Stay at Home Dad 11 mins – “Glen Henry got his superpowers through fatherhood. After leaving behind a job he hated and a manager he didn’t get along with, he went to work for an equally demanding boss: his kids. He shares how he went from thinking he knew it all about being a stay-at-home parent to realizing he knew nothing at all — and how he’s now documenting what he’s learned.” At the link left-click “Share,” then right-click the down-pointing arrow and select “Save Link As” from the pop-up menu.

Suicide Conversation 12 mins – “Is there someone in your life dealing with anxiety, depression or thoughts of suicide — but is too ashamed to talk about it? Jeremy Forbes saw this happening around him, and now he’s on a mission to teach people how to start a conversation about it. In this deeply personal talk, Forbes shares his approach to helping a group of traditionally silent men in his community open up about their struggles. “We can all be life preservers,” he says.” At the link left-click “Share,” then right-click the down-pointing arrow and select “Save Link As” from the pop-up menu.

Suicides 50 mins – “Why we do we kill ourselves? It’s a tough question, but the science writer Jesse Bering says that if we can answer it, we stand a better chance of thwarting a tragic act.” At the link right-click “MP3” and select “Save Link As” from the pop-up menu.

Talking AI’s 27 mins – “The duo behind Alexa and Amazon’s in-home devices explain what’s coming in the next wave of voice technology and machine learning that will power connected homes, search and shopping.” At the link you can listen, but not download; however, a copy of the podcast is included in this blog archive.

Teen Interrogations 15 mins – “Why do juveniles falsely confess to crimes? What makes them more vulnerable than adults to this shocking, counterintuitive phenomenon? Through the lens of Brendan Dassey’s interrogation and confession (as featured in Netflix’s “Making a Murderer” documentary), developmental psychology professor and researcher Lindsay Malloy breaks down the science underlying false confessions and calls for change in the way kids are treated by a legal system designed for adults.” At the link left-click “Share,” then right-click the down-pointing arrow and select “Save Link As” from the pop-up menu.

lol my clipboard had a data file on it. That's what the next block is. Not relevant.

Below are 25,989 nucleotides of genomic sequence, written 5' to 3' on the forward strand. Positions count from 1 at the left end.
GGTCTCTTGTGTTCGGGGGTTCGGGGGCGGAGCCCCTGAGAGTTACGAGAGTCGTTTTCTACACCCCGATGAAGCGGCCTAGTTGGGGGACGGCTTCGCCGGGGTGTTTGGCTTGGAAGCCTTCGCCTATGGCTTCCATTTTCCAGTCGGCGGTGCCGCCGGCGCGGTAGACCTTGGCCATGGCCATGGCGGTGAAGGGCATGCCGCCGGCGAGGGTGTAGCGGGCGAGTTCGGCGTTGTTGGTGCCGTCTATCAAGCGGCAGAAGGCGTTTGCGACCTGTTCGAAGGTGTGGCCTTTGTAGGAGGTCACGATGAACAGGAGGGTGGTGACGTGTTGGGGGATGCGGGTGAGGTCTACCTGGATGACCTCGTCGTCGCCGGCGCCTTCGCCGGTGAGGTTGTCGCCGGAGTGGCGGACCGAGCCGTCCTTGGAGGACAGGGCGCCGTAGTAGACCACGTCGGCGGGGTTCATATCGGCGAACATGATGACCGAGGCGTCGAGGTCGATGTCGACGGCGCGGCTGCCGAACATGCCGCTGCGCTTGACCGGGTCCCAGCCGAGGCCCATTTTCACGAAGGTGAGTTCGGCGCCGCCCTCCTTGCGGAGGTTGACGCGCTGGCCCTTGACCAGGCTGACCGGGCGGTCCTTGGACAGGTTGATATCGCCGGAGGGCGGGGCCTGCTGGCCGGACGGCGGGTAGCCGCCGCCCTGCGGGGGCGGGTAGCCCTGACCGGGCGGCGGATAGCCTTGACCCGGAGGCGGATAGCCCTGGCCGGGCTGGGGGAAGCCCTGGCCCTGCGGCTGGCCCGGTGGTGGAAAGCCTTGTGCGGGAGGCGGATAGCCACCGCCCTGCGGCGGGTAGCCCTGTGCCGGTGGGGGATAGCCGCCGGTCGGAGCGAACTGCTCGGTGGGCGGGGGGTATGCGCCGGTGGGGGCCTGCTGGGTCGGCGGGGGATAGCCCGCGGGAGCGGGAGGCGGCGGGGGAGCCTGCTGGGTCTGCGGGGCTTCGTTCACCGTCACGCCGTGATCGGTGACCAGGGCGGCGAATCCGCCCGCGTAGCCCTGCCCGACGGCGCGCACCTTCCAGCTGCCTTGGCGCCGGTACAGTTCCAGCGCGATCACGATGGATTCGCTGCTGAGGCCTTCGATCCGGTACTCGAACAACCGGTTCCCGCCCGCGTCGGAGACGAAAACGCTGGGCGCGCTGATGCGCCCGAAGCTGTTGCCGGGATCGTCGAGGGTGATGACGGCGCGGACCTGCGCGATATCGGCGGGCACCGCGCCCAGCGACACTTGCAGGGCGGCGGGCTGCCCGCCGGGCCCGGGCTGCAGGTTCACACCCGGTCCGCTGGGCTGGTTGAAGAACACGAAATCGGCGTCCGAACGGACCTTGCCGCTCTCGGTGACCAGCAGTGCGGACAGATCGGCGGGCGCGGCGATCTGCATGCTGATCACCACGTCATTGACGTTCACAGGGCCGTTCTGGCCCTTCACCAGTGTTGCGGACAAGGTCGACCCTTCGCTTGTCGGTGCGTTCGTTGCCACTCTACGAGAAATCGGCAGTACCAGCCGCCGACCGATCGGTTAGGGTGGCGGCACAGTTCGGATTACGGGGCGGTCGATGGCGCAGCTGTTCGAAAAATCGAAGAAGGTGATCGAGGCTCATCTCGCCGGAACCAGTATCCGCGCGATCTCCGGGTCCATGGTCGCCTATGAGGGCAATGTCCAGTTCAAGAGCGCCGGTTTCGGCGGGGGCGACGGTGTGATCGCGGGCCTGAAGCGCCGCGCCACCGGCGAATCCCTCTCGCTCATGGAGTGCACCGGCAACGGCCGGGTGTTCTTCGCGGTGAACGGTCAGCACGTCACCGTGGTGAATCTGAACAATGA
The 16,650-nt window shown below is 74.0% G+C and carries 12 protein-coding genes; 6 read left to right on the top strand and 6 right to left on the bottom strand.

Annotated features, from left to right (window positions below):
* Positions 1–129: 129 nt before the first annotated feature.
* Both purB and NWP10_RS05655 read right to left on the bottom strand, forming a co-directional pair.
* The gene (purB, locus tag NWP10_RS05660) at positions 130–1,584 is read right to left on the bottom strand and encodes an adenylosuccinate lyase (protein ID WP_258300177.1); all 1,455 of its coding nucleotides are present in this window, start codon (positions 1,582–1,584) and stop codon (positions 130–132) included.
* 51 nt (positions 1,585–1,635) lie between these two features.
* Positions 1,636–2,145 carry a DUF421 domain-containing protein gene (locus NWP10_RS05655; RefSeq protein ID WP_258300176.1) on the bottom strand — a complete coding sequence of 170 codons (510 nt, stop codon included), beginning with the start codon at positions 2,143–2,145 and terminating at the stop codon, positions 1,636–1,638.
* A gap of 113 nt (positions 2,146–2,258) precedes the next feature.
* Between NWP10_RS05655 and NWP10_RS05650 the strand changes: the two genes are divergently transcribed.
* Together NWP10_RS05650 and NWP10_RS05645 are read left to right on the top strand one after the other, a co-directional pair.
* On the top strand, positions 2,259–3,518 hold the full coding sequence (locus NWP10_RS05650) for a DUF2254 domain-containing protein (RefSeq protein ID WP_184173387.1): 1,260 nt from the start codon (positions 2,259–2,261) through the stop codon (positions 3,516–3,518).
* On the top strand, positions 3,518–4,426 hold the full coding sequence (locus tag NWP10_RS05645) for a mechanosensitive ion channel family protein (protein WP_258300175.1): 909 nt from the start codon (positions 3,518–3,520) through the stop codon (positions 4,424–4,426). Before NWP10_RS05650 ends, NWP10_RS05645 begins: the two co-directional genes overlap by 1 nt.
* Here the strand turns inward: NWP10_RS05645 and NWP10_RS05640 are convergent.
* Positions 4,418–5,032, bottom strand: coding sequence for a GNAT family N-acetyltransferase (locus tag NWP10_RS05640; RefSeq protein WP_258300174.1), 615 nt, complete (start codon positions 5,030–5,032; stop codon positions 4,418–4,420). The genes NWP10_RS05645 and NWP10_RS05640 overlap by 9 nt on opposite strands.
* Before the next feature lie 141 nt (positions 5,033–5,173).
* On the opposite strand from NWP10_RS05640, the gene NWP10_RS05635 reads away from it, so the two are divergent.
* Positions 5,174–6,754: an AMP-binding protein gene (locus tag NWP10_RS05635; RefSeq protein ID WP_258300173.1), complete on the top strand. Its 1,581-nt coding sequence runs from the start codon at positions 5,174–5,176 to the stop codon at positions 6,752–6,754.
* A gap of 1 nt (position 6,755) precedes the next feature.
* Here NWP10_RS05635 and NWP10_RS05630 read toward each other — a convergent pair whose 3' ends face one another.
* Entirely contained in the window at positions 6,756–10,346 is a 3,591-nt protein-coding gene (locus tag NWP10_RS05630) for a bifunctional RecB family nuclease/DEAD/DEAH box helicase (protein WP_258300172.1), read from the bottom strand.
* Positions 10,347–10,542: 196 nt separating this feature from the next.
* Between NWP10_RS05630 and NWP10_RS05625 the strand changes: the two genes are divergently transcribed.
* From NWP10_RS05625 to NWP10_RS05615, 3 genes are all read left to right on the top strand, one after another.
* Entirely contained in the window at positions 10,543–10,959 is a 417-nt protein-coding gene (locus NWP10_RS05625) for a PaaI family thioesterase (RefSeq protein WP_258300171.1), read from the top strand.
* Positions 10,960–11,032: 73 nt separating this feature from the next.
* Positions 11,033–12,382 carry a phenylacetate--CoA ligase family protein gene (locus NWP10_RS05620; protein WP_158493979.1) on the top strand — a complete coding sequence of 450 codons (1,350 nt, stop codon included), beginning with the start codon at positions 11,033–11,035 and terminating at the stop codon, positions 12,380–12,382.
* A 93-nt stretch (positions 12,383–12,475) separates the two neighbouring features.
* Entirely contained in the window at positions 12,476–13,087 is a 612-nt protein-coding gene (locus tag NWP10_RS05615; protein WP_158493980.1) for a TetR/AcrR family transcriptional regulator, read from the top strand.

Trachoma Eradication 10 mins – “Thousands of years ago, ancient Nubians drew pictures on tomb walls of a terrible disease that turns the eyelids inside out and causes blindness. This disease, trachoma, is still a scourge in many parts of the world today — but it’s also completely preventable, says Caroline Harper. Armed with data from a global mapping project, Harper’s organization Sightsavers has a plan: to focus on countries where funding gaps stand in the way of eliminating the disease and ramp up efforts where the need is most severe. Learn more about their goal of consigning trachoma to the history books — and how you can help. (This ambitious idea is part of the Audacious Project, TED’s initiative to inspire and fund global change.)” At the link left-click “Share,” then right-click the down-pointing arrow and select “Save Link As” from the pop-up menu.

Transgender Dad 14 mins – “LB Hannahs candidly shares the experience of parenting as a genderqueer individual — and what it can teach us about authenticity and advocacy. “Authenticity doesn’t mean ‘comfortable.’ It means managing and negotiating the discomfort of everyday life,” Hannahs says.” At the link left-click “Share,” then right-click the down-pointing arrow and select “Save Link As” from the pop-up menu.

Twilight Zone 10 mins – “What will we find in the twilight zone: the vast, mysterious, virtually unexplored realm hundreds of meters below the ocean’s surface? Heidi M. Sosik of Woods Hole Oceanographic Institution wants to find out. In this wonder-filled talk, she shares her plan to investigate these uncharted waters, which may hold a million new species and 90 percent of the world’s fish biomass, using submersible technology. What we discover there won’t just astound us, Sosik says — it will help us be better stewards of the world’s oceans. (This ambitious idea is part of The Audacious Project, TED’s initiative to inspire and fund global change.)” At the link left-click “Share,” right-click the down-pointing arrow and select “Save Link as” from the pop-up menu.